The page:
Sonobuoys 2018-03-19T07:06:38+00:00


Sonobuoy being loaded into aircraft. (U.S. Navy Imagery used on this website without endorsement expressed or implied.)

Sonobuoys use a transducer and a radio transmitter to record and transmit underwater sounds. There are three types of sonobuoys: passive, active, and special purpose buoys. Passive sonobuoys use a hydrophone to listen for sound energy from a target. Active sonobuoys use a transducer to send an acoustic signal and then listen for the return echo off an object. Special purpose buoys provide additional information about the environment, such as water temperature or wave height. Aircraft can drop these instruments into the water from altitudes as high as 30,000 feet. Once a sonobuoy reaches the water, it deploys an inflatable surface float with a radio transmitter to communicate with the aircraft and the transducer descends below the sea surface to a selected water depth. Multiple sonobuoys can be deployed in a pattern to determine the exact location of a target.

Sonobuoy deployment procedures after the instrument makes impact with water. Courtesy of Sonobuoy

The Directional Frequency Analysis and Recording (DIFAR) sonobuoy is a passive acoustic sonobuoy used by the Navy to detect underwater submarines. DIFAR buoys include one or more vector sensors that give the direction to the source of an acoustic signal. They also typically include non-directional hydrophones.  DIFAR sonobuoys detect acoustic energy from 5 to 2,400 Hz and can operate for up to eight hours at depths of up to 305 m (1000 ft). These sonobuoys have also been used for research to track whale populations and monitor underwater volcanic activity.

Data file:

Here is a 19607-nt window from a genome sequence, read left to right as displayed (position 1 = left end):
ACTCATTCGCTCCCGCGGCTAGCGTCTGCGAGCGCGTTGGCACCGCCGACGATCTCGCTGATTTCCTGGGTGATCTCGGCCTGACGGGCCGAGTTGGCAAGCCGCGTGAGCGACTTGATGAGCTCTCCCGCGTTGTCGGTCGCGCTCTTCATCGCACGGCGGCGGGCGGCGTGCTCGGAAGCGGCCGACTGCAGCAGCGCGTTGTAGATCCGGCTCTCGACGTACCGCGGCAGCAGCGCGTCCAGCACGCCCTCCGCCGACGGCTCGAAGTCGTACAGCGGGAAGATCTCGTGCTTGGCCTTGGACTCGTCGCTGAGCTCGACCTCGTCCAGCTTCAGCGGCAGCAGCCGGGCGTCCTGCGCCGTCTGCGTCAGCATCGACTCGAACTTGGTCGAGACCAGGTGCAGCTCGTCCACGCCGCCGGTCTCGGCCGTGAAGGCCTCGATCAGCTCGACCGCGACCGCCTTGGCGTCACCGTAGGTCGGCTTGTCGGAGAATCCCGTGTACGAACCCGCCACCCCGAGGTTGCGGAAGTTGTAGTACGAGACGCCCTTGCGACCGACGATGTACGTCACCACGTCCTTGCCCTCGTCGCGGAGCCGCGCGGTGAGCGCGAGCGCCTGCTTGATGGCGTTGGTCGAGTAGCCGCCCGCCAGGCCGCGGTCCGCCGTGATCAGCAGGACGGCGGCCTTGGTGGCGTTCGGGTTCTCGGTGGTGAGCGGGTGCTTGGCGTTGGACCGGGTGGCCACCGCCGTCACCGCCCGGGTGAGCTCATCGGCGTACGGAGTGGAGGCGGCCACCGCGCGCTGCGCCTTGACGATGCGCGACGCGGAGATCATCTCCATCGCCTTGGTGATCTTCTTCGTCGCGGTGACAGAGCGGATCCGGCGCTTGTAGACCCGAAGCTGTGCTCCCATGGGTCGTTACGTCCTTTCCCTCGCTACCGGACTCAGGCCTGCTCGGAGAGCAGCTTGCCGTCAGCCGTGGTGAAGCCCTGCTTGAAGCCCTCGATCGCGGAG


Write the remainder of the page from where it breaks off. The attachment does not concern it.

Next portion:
The Directional Command Activated Sonobuoy System (DICASS) sonobuoy is an active acoustic sonobuoy used by the Navy to detect submarines. The “command activated” part of the system allows DICASS buoys to receive radio transmissions instructing the buoy to change depth, activate sonar transmissions, or scuttle itself. Active sonar pulses can be transmitted at four frequencies (6.5 kHz, 7.5 kHz, 8.5 kHz, and 9.5 kHz) and can operate for up to one hour at depths of up to 457 m (1,500 ft). The echo returns of the active sonar signals provide range, bearing, and Doppler information on acoustic contacts.



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